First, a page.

Launches Lloyd Scott Design. “I had six projects within the first two or three weeks. It was still rocking and rolling here. Things didn’t slow down until 1986, and then they did slow down quite a bit. … I ended up having the business from 1985 to 1991. I think I still have the tax ID for it. When things went in the toilet in 1986, I started doing faux finishes to fill in.”
Becomes a rep for Atelier International. “They called me and asked what I was doing. I said, ‘I’m painting f-ing walls, George.’ They said they wanted to talk to me about working for AI, and I asked, ‘Did you read my personnel file at Knoll?’ But I went and talked to them because they were an umbrella company that owned the rights to sell Cassina in the U.S. … A year or so later, I found out that when Steelcase bought AI, Cassina had said that they had to maintain sales of $10 million or they were going to come directly to the market. I knew when that happened that I wanted to be selling Cassina. I didn’t care what [AI] offered me, there was no way I was going to continue to work there. I’m not a pump-and-pantyhose, 7:30-a.m.-sales-meeting kind.”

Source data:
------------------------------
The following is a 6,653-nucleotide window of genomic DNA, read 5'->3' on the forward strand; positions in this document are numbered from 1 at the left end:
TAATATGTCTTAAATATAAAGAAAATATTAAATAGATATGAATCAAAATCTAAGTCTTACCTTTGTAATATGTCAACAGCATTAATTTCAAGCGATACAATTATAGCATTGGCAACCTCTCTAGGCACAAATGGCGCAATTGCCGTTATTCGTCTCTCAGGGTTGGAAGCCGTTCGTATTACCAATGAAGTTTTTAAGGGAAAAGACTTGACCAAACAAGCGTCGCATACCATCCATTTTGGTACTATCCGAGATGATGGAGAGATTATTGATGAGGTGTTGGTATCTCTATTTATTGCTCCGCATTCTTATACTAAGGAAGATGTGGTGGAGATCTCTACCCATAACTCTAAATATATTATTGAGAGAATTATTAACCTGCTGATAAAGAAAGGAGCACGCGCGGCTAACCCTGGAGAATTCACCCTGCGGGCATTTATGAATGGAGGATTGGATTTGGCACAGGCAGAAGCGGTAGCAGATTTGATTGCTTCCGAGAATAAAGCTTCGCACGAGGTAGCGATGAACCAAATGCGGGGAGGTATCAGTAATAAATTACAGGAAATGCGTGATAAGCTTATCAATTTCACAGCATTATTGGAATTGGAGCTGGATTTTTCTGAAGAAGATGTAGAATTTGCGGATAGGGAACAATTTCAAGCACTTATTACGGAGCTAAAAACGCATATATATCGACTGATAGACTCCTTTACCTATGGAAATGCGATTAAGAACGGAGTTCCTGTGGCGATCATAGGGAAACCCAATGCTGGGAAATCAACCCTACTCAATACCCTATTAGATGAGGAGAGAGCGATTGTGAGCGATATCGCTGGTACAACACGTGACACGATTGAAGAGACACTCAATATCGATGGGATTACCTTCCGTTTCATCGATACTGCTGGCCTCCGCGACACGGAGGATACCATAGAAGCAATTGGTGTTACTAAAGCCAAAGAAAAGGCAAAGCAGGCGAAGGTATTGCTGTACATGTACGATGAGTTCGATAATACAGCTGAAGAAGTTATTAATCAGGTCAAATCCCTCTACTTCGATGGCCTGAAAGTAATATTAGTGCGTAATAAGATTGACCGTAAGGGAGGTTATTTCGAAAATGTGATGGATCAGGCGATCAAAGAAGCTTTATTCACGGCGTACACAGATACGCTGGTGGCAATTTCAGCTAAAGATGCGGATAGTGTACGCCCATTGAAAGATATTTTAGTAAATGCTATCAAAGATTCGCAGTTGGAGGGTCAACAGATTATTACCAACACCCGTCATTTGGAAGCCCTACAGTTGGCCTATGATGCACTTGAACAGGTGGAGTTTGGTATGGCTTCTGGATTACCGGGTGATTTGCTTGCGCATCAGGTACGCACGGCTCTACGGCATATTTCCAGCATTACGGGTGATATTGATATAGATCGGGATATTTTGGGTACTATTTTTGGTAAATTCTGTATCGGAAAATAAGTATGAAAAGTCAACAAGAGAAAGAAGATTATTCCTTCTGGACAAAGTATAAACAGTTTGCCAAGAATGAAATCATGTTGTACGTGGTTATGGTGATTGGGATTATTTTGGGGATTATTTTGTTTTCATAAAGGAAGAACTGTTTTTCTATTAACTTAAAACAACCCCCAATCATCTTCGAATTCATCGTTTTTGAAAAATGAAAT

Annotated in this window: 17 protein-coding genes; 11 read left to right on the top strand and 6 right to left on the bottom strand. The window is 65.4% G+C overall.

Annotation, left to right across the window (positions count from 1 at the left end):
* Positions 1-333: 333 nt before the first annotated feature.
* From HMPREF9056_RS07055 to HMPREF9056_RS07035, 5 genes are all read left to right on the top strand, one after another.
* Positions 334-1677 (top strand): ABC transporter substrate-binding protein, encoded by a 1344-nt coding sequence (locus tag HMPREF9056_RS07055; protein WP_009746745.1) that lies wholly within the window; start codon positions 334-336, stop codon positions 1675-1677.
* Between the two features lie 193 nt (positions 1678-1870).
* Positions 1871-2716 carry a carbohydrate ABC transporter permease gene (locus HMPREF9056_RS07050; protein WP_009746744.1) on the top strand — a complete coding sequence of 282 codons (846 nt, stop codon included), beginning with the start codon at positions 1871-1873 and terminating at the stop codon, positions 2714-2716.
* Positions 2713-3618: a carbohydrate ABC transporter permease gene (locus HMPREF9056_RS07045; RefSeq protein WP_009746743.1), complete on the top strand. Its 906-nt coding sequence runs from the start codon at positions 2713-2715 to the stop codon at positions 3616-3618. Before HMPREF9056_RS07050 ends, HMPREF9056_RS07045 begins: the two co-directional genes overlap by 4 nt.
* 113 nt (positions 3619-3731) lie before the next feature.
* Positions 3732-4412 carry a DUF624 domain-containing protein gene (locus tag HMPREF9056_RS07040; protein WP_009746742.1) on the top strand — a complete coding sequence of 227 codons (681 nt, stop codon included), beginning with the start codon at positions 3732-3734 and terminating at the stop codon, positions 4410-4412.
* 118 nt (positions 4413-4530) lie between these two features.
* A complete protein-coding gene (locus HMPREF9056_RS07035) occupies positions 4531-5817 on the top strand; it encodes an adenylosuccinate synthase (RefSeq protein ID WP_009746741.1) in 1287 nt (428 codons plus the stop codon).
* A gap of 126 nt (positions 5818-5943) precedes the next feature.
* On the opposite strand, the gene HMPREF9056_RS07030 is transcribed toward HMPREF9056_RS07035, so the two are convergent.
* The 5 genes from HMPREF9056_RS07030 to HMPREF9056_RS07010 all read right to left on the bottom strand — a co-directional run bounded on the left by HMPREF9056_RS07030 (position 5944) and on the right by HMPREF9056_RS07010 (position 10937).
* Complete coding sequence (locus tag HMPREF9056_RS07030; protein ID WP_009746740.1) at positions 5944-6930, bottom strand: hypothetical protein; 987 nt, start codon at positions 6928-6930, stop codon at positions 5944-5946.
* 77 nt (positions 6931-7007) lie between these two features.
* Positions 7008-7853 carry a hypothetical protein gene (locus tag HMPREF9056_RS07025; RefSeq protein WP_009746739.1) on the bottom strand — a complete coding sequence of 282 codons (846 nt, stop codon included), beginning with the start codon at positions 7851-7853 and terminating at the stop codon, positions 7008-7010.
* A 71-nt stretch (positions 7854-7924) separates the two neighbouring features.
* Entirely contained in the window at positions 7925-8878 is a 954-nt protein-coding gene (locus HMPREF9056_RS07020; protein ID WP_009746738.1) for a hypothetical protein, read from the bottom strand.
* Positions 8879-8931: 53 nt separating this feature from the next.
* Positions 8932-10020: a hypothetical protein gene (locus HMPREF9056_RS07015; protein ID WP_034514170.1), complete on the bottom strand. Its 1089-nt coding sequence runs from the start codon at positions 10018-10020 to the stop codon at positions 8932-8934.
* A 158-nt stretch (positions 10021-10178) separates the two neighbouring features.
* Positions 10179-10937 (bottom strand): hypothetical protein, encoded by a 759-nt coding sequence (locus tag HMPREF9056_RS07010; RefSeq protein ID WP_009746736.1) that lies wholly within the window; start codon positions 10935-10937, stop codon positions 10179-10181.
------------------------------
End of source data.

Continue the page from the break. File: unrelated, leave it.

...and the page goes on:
Sort of opens her own showroom. “I went up to New York and talked to a gal at Cassina who I had known at AI. With a little bit of smoke and mirrors, I convinced her that I had a showroom. I didn’t really. I had the use of showroom space. In 1994, there was a place down in the Design District called the Design Experience. It was a PR vehicle that Trammell Crow had come up with to encourage the public to come down and shop. … Crow had made a deal with Knoll to provide furniture for the lobby—it was 14,000 square feet. At the last minute, Knoll backed out. Mike McAdams said, ‘Lloyd, can I get some furniture?’ I said, ‘Sure,’ but there was one hitch: I had to rent from Crow. He had a little 500-square-foot office upstairs. But I also had the lobby. I literally bought a Cassina sofa that had been damaged at the factory for $200. So I had Garrett Leather, Cassina, and another line.”